Saturday, November 28, 2009
By Sophie Hutchinson
For six months they patrolled the desert around Camp Bastion, protected bomb disposal teams and assisted medics evacuating seriously injured soldiers.
Now, members of an infantry company made up entirely of Territorial Army soldiers have received Afghanistan campaign medals from their colonel-in-chief, the Prince of Wales.
Around 80 soldiers from Normandy Company of 4th Battalion The Mercian Regiment were honoured for their role in Helmand province.
It was a gruelling six months but their commanding officer, Maj Chris Carter, said they had been able to draw on their "remarkable" experience.
"For half of my company they were on their second or more operational tour - those with more experience helped those with a bit less."
The soldiers, whose civilian jobs range from postmen to teachers, also helped reopen a school in the Basharan area, which had closed after the Taliban killed the principal.
The company, made up of volunteers from the Midlands and the North West, trained together for three months before being deployed to Afghanistan in April.
All of the soldiers returned home safely to their families, though not all had escaped injury.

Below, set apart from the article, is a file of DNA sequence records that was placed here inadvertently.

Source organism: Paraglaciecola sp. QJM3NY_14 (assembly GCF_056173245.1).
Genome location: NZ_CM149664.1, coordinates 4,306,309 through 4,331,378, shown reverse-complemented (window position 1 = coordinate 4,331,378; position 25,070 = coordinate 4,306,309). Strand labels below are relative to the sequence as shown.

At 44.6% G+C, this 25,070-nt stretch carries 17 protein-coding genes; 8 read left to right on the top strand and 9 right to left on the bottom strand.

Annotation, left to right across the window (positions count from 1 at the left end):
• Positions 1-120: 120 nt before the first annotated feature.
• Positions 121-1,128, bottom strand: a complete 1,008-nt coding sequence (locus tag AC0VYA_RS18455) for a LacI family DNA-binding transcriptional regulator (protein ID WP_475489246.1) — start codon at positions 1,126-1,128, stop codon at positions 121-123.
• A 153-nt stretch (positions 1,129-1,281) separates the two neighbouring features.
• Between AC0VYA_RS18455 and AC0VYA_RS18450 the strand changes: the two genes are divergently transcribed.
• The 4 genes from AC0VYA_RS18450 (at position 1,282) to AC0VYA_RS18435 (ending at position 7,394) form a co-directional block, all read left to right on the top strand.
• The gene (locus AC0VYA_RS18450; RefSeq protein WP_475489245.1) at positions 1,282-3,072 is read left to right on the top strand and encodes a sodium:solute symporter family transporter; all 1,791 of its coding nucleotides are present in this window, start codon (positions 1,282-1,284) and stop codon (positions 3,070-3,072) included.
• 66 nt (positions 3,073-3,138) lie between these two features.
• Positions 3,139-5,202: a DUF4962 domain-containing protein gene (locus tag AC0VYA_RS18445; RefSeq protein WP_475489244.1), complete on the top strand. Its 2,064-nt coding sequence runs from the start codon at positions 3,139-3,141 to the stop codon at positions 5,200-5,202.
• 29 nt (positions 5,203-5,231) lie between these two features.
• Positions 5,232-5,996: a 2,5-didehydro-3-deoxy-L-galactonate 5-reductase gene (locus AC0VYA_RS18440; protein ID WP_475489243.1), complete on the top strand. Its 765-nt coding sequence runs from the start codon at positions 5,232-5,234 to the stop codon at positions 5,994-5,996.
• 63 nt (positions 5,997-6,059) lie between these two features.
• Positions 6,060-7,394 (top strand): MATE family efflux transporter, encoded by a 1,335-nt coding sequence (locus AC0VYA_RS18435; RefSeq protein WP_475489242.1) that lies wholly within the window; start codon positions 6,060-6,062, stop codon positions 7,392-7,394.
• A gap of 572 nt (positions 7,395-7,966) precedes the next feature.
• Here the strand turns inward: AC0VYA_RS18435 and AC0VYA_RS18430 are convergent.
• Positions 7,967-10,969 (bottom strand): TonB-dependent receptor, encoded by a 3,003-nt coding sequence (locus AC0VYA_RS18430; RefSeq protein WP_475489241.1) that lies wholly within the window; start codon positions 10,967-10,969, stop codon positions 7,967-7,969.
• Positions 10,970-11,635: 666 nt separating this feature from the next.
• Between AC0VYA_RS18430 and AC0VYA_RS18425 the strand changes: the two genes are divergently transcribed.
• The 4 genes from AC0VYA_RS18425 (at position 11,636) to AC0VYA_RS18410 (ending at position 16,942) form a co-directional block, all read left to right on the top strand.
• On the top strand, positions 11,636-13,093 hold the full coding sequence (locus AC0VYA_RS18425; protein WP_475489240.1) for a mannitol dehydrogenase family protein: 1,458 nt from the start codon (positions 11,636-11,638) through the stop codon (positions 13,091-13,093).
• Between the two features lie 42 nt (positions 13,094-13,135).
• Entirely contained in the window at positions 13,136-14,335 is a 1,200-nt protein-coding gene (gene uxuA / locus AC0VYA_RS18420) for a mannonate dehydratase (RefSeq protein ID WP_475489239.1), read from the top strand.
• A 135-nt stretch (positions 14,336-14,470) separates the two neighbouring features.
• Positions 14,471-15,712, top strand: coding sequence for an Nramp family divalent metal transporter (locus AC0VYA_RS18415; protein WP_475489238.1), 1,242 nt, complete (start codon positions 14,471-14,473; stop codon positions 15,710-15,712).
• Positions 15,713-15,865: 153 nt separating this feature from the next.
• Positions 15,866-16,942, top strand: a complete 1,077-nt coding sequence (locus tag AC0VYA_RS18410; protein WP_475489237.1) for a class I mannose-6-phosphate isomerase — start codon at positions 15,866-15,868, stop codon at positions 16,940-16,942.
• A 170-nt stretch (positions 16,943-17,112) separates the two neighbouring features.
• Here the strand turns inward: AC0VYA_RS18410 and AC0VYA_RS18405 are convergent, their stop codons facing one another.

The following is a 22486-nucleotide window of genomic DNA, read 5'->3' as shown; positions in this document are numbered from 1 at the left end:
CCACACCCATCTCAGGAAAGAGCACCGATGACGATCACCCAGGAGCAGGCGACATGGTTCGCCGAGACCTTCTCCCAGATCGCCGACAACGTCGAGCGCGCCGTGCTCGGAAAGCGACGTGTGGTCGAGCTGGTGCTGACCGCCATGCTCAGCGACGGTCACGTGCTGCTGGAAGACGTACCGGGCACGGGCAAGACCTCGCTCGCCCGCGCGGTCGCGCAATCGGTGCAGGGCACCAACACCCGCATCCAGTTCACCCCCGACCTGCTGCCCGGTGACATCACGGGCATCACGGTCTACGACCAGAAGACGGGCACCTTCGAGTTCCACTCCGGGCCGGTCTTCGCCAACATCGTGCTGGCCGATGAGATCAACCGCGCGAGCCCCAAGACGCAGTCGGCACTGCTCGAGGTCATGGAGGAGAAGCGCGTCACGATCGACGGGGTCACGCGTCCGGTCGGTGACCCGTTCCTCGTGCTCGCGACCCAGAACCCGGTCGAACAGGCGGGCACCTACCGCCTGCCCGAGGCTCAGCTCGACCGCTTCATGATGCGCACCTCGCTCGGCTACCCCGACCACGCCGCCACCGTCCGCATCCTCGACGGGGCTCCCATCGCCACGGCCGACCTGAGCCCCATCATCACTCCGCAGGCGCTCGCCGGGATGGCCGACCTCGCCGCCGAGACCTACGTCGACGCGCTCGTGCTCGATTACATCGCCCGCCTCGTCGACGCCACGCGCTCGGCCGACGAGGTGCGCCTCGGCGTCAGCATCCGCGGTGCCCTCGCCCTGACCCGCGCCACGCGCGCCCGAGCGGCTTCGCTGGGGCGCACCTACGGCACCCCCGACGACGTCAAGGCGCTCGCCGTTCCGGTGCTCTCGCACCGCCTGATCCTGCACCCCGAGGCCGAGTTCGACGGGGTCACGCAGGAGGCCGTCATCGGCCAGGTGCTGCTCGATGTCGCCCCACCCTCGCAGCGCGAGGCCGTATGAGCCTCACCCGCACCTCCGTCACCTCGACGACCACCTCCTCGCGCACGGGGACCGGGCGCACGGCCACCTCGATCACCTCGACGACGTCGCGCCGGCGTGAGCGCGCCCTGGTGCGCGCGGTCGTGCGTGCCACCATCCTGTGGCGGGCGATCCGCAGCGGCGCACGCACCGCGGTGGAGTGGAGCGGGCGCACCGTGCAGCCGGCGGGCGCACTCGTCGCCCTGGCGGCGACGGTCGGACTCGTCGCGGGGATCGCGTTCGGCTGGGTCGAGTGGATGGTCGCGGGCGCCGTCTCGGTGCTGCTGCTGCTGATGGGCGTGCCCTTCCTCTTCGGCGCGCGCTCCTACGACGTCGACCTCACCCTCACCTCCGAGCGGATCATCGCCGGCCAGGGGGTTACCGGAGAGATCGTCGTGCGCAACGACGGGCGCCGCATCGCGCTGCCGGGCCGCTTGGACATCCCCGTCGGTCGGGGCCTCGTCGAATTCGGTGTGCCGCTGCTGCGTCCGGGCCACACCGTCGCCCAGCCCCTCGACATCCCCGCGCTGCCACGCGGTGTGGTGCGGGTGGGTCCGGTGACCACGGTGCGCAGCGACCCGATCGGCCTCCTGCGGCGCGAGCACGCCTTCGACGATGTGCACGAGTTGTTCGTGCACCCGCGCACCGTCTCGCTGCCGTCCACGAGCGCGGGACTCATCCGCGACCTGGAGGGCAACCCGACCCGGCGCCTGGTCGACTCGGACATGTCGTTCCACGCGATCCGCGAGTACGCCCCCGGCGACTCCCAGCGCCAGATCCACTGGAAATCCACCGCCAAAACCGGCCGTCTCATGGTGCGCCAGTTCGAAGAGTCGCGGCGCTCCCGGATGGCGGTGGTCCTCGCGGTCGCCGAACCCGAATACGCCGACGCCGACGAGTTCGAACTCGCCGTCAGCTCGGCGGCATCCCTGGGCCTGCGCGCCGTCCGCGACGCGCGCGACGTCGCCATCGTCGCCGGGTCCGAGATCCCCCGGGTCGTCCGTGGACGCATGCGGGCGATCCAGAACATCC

Pte Anthony Myers, 19, joined the TA straight after leaving college. The Liverpudlian was shot in the shoulder while on patrol, but it took him less than two weeks to recover.
"We knew it was dangerous anyway - we were getting the news from people it was a bad tour. We were quite lucky because I was the only one injured.
"It did make it a little bit more real but it didn't scare me or make me not want to do the job. If anything it made me want to get back, back with the lads."
There are currently 9,000 UK troops serving in Afghanistan, the majority of them - like Normandy Company - in Helmand.
It has proved to be the most dangerous area for soldiers and 80% of British deaths have occurred in this southern province.
But despite the huge challenge faced by troops, one of the soldiers, L/Cpl John Mason, a 24-year-old trainee teacher from Stockport, has not been put off and is now hoping to join the Royal Marines.
He joked that being a soldier was easier than being in the classroom, dealing with adults rather than children.
During his time in Afghanistan he twice came under attack from the Taliban and was with Pte Myers when he was shot.
"You just have to take every day as it comes, especially when you're driving around on roads with IEDs (improvised explosive devices). You know there are dangers, but you reduce the risks and just get on with the job."
On Thursday the soldiers marched through central London, from Wellington Barracks to Clarence House, where they were honoured by Prince Charles.
After receiving their medals, they are now returning to their civilian lives, but all of them know that they could be asked to return to Afghanistan in a year's time.